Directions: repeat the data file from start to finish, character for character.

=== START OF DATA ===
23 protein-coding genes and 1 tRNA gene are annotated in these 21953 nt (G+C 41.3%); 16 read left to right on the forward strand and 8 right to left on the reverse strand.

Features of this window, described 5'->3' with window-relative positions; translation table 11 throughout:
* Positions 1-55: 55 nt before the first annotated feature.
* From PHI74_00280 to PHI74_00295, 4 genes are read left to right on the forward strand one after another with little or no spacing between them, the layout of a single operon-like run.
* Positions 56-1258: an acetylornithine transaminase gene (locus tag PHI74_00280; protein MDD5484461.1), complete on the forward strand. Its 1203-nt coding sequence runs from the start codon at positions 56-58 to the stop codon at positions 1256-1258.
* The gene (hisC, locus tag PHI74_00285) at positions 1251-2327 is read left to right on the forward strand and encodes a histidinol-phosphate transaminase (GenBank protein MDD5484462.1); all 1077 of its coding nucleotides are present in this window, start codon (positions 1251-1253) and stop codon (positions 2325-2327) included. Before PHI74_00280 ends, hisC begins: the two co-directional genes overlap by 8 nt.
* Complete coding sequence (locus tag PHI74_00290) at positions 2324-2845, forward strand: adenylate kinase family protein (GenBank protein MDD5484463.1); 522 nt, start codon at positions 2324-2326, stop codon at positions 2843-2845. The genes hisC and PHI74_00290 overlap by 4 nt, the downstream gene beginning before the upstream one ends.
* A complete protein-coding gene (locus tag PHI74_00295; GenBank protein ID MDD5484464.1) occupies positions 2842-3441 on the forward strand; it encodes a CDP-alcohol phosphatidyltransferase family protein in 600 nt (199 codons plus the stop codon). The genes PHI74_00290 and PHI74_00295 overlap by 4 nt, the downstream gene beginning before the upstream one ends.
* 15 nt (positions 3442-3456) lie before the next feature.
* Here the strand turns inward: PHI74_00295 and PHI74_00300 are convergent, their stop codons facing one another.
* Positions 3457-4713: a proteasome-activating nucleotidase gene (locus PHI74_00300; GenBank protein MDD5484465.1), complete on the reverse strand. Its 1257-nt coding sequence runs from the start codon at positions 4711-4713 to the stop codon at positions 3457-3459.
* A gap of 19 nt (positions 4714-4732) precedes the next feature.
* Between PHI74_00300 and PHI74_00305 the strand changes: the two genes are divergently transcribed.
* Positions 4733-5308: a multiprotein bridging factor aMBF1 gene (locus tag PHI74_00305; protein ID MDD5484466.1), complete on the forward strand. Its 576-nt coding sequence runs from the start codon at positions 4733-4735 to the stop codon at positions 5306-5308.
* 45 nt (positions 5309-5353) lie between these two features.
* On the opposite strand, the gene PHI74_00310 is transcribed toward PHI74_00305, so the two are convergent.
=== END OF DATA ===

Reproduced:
23 protein-coding genes and 1 tRNA gene are annotated in these 21953 nt (G+C 41.3%); 16 read left to right on the forward strand and 8 right to left on the reverse strand.

Features of this window, described 5'->3' with window-relative positions; translation table 11 throughout:
* Positions 1-55: 55 nt before the first annotated feature.
* From PHI74_00280 to PHI74_00295, 4 genes are read left to right on the forward strand one after another with little or no spacing between them, the layout of a single operon-like run.
* Positions 56-1258: an acetylornithine transaminase gene (locus tag PHI74_00280; protein MDD5484461.1), complete on the forward strand. Its 1203-nt coding sequence runs from the start codon at positions 56-58 to the stop codon at positions 1256-1258.
* The gene (hisC, locus tag PHI74_00285) at positions 1251-2327 is read left to right on the forward strand and encodes a histidinol-phosphate transaminase (GenBank protein MDD5484462.1); all 1077 of its coding nucleotides are present in this window, start codon (positions 1251-1253) and stop codon (positions 2325-2327) included. Before PHI74_00280 ends, hisC begins: the two co-directional genes overlap by 8 nt.
* Complete coding sequence (locus tag PHI74_00290) at positions 2324-2845, forward strand: adenylate kinase family protein (GenBank protein MDD5484463.1); 522 nt, start codon at positions 2324-2326, stop codon at positions 2843-2845. The genes hisC and PHI74_00290 overlap by 4 nt, the downstream gene beginning before the upstream one ends.
* A complete protein-coding gene (locus tag PHI74_00295; GenBank protein ID MDD5484464.1) occupies positions 2842-3441 on the forward strand; it encodes a CDP-alcohol phosphatidyltransferase family protein in 600 nt (199 codons plus the stop codon). The genes PHI74_00290 and PHI74_00295 overlap by 4 nt, the downstream gene beginning before the upstream one ends.
* 15 nt (positions 3442-3456) lie before the next feature.
* Here the strand turns inward: PHI74_00295 and PHI74_00300 are convergent, their stop codons facing one another.
* Positions 3457-4713: a proteasome-activating nucleotidase gene (locus PHI74_00300; GenBank protein MDD5484465.1), complete on the reverse strand. Its 1257-nt coding sequence runs from the start codon at positions 4711-4713 to the stop codon at positions 3457-3459.
* A gap of 19 nt (positions 4714-4732) precedes the next feature.
* Between PHI74_00300 and PHI74_00305 the strand changes: the two genes are divergently transcribed.
* Positions 4733-5308: a multiprotein bridging factor aMBF1 gene (locus tag PHI74_00305; protein ID MDD5484466.1), complete on the forward strand. Its 576-nt coding sequence runs from the start codon at positions 4733-4735 to the stop codon at positions 5306-5308.
* 45 nt (positions 5309-5353) lie between these two features.
* On the opposite strand, the gene PHI74_00310 is transcribed toward PHI74_00305, so the two are convergent.